Only fourteen states had held primaries that year. In New Hampshire, the first, President Lyndon Johnson won with 50 percent of the vote, but Minnesota Senator and anti-war candidate Eugene McCarthy garnered 42 percent and the momentum of having beaten expectations coming out of that elevated his from a protest candidacy to a formidable one (McCarthy would not be the last candidate to score a “win” New Hampshire by coming in second; Bill Clinton pulled off a similar symbolic victory in 1992 and others accomplished the same as runners-up in the Iowa caucuses).
In 1968 the first primary didn’t happen until March 12. Nomination fights were shorter back then. Four days later Former attorney general and New York Senator Robert F. Kennedy, having seen Johnson was electorally vulnerable, entered the contest. RFK’s campaign got off a slow start as McCarthy won the next three contests in Wisconsin, Pennsylvania and even in Kennedy’s natal state of Massachusetts. Then at the end of March, the embattled incumbent Johnson surprised many when he suddenly withdrew from the race.
Vice President Humphrey and backers, knowing that convention delegations from the other 36 states would be chosen by party leaders, chose to run a stealth campaign rather than risk Johnson’s fate by putting the candidate’s name on the ballot. In delegate-rich Ohio and Florida they wielded favorite son candidates in winner-take-all primaries whose delegates would support Humphrey at the convention.
The tumultuous Democratic National Convention in Chicago run by machine politicians as typified by its host, Mayor Richard Daley, produced Humphrey as the nominee. Street protests outside the hall degenerated into a violent police-riot due to Daley’s heavy hand and protest leaders’ belief that their crusade was about far more than a Democratic nominee or electoral politics but, rather, was to bring about a “revolution” (a word that today is similarly bandied about in ways that strip it of all meaning).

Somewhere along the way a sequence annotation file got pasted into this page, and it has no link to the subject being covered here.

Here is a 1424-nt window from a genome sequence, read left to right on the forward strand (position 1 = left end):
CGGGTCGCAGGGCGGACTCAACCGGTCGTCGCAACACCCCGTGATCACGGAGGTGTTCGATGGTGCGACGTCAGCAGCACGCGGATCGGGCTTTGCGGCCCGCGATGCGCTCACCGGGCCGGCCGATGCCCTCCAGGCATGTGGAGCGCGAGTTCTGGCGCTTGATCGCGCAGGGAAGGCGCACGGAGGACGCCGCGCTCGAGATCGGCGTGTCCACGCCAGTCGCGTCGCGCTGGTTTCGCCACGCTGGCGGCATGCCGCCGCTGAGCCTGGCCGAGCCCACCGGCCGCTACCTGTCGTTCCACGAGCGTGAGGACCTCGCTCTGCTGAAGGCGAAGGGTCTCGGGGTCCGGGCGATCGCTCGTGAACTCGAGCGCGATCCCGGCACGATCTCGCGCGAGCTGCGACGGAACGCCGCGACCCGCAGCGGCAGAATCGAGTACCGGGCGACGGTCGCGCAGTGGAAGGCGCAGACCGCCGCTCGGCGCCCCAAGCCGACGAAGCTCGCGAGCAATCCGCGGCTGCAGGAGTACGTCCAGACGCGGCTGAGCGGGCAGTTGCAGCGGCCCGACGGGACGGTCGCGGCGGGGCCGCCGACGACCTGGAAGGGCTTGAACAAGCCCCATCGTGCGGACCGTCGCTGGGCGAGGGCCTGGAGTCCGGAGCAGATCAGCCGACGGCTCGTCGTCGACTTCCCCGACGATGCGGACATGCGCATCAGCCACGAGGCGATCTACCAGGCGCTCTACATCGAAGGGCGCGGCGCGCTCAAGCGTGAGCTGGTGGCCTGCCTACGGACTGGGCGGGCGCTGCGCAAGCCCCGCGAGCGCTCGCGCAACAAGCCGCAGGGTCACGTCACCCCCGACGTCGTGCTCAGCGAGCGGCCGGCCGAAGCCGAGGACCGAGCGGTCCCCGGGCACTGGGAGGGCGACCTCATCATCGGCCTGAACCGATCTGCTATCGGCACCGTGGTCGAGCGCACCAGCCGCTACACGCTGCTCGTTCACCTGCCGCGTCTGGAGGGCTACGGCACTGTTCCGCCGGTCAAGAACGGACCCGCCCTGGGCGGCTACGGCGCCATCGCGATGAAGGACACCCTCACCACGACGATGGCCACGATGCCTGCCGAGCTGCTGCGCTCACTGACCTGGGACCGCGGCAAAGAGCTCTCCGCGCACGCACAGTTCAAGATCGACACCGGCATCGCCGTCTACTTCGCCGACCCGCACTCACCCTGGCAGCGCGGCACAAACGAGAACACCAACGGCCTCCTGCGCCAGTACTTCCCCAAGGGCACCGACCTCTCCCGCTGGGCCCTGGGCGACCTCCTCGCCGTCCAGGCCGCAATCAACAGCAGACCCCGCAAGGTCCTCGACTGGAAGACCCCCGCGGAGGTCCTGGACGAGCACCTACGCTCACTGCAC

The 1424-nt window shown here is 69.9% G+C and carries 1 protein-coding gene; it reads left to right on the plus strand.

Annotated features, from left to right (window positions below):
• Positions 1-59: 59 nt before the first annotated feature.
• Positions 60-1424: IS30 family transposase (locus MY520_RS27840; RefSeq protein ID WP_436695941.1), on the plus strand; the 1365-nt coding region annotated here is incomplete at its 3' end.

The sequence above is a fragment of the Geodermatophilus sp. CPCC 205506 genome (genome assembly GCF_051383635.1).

Years later, I would hear stories about those events from one their chief instigators and architects, my mentor in community organizing, Abbie Hoffman.
In public, Abbie was fond of saying, “I regret nothing!” Abbie was not into what today we call “apology tours” and they weren’t part of his playbook. But in private he warned me and other young people to learn also from his mistakes and those of the activists of his generation. Chicago, during that 1968 convention, had spun out of his or anybody’s control. By the 1980s, when other leaders of those protests had become either yuppie businessmen, New Age seekers, political candidates or tenured university academics, Abbie remained true to organizing. He had shifted his focus from tearing down institutions to building organization and public opinion from the bottom, up.
After Republican Richard Nixon defeated Humphrey in the 1968 elections, the Democratic Party entered an era of reform, including in how its nominee would be chosen. Delegates to the national convention would, going forward, be chosen by the voters in primaries or caucuses. Proportional representation – in place of winner-take-all primaries – would guarantee that minority populations would have fair representation in the process, too.
Think about it: Only twelve presidential campaigns in US history have allowed voters to directly choose the Democratic nominee. In two of those, incumbent Democrats Bill Clinton and Barack Obama, faced no serious primary challenge. Five of those nominations have produced a Democratic president. Five have produced candidates who lost to a Republican. And two produced Democratic nominees who won the popular vote nationwide but lost in the Electoral College math.